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I want to determine whether my application being run for the first time, and so it will be hard to pass around it.

The preferences or empty file approaches are not going to work because you can simply clear the application data or delete the empty file.

Also I want to do it offline so no server checking is going to work either.

Maybe it's possible to add some code to the installation of the apk so it will only run once.

So my best bet is spawning a lot of empty files all around and hope the user won't find them, but this is pretty messy.

Has anyone ever done this somehow before? Any suggestions?

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2 Answers 2

up vote 3 down vote accepted

The preferences or empty file approaches are not going to work because you can simply clear the application data or delete the empty file.

One possibility is to have a BroadcastReceiver, registered in your manifest, that you do not actually use for anything. On first run of your app, disable that receiver via PackageManager and setComponentEnabledSetting(). On future runs, you can determine if that BroadcastReceiver is already disabled via PackageManager and getReceiverInfo().

If the user uninstalls and reinstalls the app, the app will return to its original state. Rooted device users can also get past this. Otherwise, this should be reasonably solid.

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Very clever solution –  David Caunt Feb 7 '13 at 18:39
    
It is a nice a solution but if the user updates the app, then it will also return to its orginal state. If thats ok with the asker, then a global static variables can be used to achieve the same thing. No? –  Snake Feb 7 '13 at 18:46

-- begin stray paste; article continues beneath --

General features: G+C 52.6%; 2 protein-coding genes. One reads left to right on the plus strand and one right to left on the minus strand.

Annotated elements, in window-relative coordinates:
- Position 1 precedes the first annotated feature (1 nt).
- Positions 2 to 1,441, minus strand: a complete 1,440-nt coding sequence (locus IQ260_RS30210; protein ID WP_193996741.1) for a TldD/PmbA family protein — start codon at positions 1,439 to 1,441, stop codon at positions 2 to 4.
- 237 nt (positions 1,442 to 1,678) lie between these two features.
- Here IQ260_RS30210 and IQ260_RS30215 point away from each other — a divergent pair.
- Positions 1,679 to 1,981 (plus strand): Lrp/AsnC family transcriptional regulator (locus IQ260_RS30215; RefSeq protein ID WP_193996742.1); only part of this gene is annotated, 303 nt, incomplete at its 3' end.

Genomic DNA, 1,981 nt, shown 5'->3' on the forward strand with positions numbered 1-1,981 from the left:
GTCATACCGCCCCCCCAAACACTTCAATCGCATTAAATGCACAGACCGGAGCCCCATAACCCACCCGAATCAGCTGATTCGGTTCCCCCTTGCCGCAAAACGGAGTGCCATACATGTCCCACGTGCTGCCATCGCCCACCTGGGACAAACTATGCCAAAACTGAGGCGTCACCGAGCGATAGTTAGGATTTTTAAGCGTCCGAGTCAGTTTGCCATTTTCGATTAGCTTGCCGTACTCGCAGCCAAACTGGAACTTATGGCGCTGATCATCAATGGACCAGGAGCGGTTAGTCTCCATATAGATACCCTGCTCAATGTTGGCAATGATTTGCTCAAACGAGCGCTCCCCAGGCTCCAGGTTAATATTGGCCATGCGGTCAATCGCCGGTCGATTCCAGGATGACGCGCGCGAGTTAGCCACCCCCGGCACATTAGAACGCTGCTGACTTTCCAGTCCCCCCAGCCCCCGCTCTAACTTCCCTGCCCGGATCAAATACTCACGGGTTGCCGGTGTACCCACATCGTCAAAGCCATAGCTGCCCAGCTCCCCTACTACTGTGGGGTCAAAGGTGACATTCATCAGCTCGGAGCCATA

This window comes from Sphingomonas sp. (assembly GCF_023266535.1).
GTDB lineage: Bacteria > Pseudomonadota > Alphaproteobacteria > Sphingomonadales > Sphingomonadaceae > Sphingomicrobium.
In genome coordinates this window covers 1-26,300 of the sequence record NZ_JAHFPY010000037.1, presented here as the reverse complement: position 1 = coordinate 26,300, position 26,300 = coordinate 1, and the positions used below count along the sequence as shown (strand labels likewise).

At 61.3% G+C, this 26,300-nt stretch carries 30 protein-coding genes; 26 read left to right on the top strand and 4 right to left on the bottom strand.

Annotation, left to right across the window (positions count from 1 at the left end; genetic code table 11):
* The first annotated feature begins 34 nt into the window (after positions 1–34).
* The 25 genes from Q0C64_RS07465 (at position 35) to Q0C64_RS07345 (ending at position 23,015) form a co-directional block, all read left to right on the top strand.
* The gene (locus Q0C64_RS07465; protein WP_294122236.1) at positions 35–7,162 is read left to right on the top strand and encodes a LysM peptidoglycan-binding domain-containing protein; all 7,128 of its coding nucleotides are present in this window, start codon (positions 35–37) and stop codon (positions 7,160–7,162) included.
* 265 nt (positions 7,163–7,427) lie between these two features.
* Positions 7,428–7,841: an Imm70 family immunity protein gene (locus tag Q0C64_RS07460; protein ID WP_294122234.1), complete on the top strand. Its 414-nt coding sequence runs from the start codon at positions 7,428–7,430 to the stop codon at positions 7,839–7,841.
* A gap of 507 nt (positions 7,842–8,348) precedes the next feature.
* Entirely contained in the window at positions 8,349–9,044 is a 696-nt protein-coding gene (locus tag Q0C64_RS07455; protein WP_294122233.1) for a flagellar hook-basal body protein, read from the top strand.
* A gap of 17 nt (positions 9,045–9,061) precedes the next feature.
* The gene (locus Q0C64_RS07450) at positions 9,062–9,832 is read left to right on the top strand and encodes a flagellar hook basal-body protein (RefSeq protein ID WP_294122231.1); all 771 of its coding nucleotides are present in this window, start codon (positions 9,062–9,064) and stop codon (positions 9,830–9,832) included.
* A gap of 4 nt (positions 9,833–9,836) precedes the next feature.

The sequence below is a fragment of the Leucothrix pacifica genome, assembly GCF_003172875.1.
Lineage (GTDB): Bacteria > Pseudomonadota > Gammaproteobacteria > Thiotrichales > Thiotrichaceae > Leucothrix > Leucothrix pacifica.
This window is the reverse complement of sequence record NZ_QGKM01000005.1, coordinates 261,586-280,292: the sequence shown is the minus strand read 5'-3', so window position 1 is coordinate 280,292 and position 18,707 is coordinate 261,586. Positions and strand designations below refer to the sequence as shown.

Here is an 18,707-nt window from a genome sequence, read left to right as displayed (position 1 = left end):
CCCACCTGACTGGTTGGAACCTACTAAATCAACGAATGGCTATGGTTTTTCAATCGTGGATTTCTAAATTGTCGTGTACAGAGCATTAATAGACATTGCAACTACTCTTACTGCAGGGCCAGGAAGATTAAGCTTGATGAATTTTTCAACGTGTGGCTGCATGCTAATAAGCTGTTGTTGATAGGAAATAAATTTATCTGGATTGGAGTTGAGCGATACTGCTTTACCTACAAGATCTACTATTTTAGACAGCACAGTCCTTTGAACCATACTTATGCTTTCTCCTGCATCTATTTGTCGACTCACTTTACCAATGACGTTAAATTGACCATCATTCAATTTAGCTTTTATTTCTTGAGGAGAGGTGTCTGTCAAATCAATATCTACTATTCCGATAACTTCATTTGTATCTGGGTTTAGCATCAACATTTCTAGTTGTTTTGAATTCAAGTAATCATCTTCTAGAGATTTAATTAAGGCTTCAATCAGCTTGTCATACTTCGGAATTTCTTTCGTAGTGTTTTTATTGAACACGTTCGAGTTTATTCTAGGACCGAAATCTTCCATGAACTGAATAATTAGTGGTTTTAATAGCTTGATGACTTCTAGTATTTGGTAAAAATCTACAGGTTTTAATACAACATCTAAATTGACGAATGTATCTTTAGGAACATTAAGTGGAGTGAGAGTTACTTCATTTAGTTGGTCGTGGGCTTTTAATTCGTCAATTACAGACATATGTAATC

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@Snake: "It is a nice a solution but if the user updates the app, then it will also return to its orginal state" -- I'm not certain about that, though it's a possibility. I would expect that if the component is named the same, that the enabled/disabled status would persist past an upgrade. It would definitely need to be tested. "then a global static variables can be used to achieve the same thing. No?" -- no, because static data members get cleared when the process is terminated, which happens all of the time. The enabled/disabled setting is persistent. –  CommonsWare Feb 7 '13 at 18:49
    
Thank you for the information –  Snake Feb 7 '13 at 18:52
    
Thanks!! It works great!! –  Vladp Feb 10 '13 at 12:22
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I know you said you dont want files, but if you create them as local internal storage then the user can not delete them as they wont have access unless it is rooted phone. Clearing data "may" delete them.

There is another solution but it is lengthy one. Use SQLite database.IT is local and I dont think it can be deleted otherwise the whole application will crash

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A SQLite database is a file. It will be deleted when the user clears data (internal storage) or via any file manager (external storage). –  CommonsWare Feb 7 '13 at 18:16
    
@CommonsWare, absolutely. I didn't know that, I just tried it and indeed it deletes it. Thanks for the info –  Snake Feb 7 '13 at 18:41
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